Skip to main content

BMW Motorrad’s Concept Link scooter has room for two and space for groceries

Last fall, BMW Motorrad introduced Vision Next 100, a concept for future motorcycle design the company described at the time as “the ultimate riding experience.” Now we get a first look at BMW’s view for the future of urban mobility, the BMW Motorrad Concept Link.

The overriding theme of the Concept Link design is uniting digital connectivity with two-wheeled urban mobility demands. Keeping in mind that Concept Link is a thought piece, not an actual product announcement or preview, the future scooter demonstrates how electric-powered motor scooters open functional opportunities not possible with internal combustion engine (ICE)-powered bikes. Gas-engine bikes dedicate a lot of space to the motor, exhaust system, and fuel tank.

BMW Motorrad Concept Link

The Concept Link’s electric motor is on the back wheel and its flat, heavy energy packs are mounted in the scooter’s underfloor. This battery placement lowers the center of gravity, always a good thing, and opens up the remaining space between the seat and the bottom of the scooter for storage. A sliding door allows access to storage under the seat without having to flip up or remove the seat.

According to BMW Motorrad, the Concept Link’s edrive will deliver fast acceleration and be easy to handle. The scooter concept has a reverse gear to help maneuver in tight spaces.

“The BMW Motorrad Concept Link stands for a new understanding of urban mobility. It links the digital and analog world and places the focus on the rider and his mobility needs. In the way it links functionality and digitalization it performs both as a means of transport as well as a communication device,” said Edgar Heinrich, the head of design of BMW Motorrad.

Instead of a traditional instrument cluster, the Concept Link has a touch-sensitive display panel. Speed, navigation, and battery life data project onto a small windshield in the driver’s field of vision. Other information for interacting and communicating with the world appear directly on the display panel. The driver will not have to touch the panel for frequent access information but can use touch-enabled buttons on the handlebars to navigate and access information. BMW Motorrad envisions the driver interacting with infotainment, connectivity, and routing applications via the handlebar buttons.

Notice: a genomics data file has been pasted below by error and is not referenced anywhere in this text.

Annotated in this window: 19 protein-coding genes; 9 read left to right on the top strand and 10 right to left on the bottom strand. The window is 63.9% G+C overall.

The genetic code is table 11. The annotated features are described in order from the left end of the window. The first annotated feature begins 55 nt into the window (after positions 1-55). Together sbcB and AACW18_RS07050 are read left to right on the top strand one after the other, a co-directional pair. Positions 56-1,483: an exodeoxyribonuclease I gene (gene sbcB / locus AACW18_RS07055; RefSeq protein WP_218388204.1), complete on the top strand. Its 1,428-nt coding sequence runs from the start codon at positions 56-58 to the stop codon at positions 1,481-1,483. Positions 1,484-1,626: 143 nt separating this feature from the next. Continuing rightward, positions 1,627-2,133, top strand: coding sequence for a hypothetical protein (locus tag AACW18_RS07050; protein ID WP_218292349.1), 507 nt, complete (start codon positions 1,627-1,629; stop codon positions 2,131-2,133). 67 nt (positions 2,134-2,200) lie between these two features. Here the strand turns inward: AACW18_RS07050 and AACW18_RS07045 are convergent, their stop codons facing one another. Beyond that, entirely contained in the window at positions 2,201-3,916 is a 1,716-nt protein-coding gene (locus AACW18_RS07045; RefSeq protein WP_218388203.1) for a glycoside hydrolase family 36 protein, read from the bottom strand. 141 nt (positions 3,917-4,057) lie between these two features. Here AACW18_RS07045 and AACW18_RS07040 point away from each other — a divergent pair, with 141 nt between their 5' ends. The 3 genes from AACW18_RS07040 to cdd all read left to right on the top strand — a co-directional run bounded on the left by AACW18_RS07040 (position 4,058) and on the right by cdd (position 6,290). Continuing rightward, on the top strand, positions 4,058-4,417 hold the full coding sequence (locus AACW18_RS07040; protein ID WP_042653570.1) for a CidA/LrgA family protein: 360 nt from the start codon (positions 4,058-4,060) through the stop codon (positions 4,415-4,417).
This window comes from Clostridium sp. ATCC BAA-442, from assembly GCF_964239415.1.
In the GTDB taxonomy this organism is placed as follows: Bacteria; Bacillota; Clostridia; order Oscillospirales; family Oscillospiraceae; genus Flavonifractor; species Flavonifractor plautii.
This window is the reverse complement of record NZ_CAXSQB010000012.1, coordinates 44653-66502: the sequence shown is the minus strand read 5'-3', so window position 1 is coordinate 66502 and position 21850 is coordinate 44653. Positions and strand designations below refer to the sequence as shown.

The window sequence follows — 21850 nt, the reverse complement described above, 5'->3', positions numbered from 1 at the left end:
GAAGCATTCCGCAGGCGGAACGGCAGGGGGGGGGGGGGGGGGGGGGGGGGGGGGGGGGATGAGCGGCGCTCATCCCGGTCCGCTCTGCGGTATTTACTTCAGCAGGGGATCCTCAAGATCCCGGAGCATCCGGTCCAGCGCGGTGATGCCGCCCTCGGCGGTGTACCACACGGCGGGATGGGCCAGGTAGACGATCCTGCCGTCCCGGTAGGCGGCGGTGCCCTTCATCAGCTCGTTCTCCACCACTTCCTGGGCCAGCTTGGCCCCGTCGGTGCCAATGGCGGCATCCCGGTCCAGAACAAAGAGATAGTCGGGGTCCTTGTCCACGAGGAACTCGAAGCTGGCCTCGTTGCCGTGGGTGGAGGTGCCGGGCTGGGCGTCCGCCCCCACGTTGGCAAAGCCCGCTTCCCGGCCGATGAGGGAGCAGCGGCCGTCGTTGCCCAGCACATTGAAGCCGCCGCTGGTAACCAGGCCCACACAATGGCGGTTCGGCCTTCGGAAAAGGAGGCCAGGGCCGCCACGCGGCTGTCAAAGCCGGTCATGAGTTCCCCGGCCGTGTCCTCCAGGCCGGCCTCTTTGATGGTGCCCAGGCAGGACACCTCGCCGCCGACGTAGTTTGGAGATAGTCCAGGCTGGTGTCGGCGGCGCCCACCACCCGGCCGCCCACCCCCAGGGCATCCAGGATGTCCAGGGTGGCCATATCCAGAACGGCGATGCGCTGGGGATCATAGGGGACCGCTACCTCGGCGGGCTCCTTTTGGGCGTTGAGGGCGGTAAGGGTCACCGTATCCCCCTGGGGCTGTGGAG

BMW Motorrad’s Concept Link rider apparel extends the rider’s connection to the vehicle and digital connectivity. The clothing does not look like traditional biker leathers, but in addition to integrated protector pads in vulnerable areas such as elbows and shoulders, the Concept Link jacket arm can open and close the luggage compartment’s sliding door, for example.

Editors' Recommendations

Bruce Brown
Digital Trends Contributing Editor Bruce Brown is a member of the Smart Homes and Commerce teams. Bruce uses smart devices…
EV vs. PHEV vs. hybrid: What’s the difference?
BMW X5 PHEV charge port

When sizing up options for your next car, you may be figuring out whether to get an electric vehicle, only to discover there are a bunch of variations to consider -- not just hybrids, but plug-in hybrids, extended-range electric vehicles, and fuel cell electric vehicles are just some of the other categories. The depths of EV jargon run so deep that we wrote an entire EV glossary, but for now let's zero in on the difference between electric vehicles, hybrids, and plug-in hybrids. These options blend old tech and new tech in a way that's often practical, cheaper than an EV, and still more efficient than an old-school gasoline car.
What is an electric vehicle?
An electric vehicle skips the internal combustion engine found in most traditional cars in favor of an electric motor. This allows EVs to operate without needing gasoline. Instead, they're powered by an electric battery that will need to be charged regularly, either at your home or at a charging station like a Tesla Supercharger. The Ford Mach-E, Kia EV6, and Rivian R1S are all popular examples of modern EVs.